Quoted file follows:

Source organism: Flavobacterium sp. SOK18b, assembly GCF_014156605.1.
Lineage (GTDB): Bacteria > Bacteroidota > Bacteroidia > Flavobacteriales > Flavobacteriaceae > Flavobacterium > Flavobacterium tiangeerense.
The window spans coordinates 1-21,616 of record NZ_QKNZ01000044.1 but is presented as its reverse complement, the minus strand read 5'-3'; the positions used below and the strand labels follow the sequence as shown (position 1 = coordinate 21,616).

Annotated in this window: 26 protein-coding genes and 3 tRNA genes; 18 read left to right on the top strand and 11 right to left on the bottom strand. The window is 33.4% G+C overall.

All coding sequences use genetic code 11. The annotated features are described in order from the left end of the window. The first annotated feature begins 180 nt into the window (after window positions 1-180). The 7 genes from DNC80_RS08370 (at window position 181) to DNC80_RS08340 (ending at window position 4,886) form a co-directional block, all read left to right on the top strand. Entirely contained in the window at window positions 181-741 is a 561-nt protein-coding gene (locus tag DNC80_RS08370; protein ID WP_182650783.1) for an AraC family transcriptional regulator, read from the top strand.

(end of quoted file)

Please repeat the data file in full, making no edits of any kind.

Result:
Source organism: Flavobacterium sp. SOK18b, assembly GCF_014156605.1.
Lineage (GTDB): Bacteria > Bacteroidota > Bacteroidia > Flavobacteriales > Flavobacteriaceae > Flavobacterium > Flavobacterium tiangeerense.
The window spans coordinates 1-21,616 of record NZ_QKNZ01000044.1 but is presented as its reverse complement, the minus strand read 5'-3'; the positions used below and the strand labels follow the sequence as shown (position 1 = coordinate 21,616).

Annotated in this window: 26 protein-coding genes and 3 tRNA genes; 18 read left to right on the top strand and 11 right to left on the bottom strand. The window is 33.4% G+C overall.

All coding sequences use genetic code 11. The annotated features are described in order from the left end of the window. The first annotated feature begins 180 nt into the window (after window positions 1-180). The 7 genes from DNC80_RS08370 (at window position 181) to DNC80_RS08340 (ending at window position 4,886) form a co-directional block, all read left to right on the top strand. Entirely contained in the window at window positions 181-741 is a 561-nt protein-coding gene (locus tag DNC80_RS08370; protein ID WP_182650783.1) for an AraC family transcriptional regulator, read from the top strand.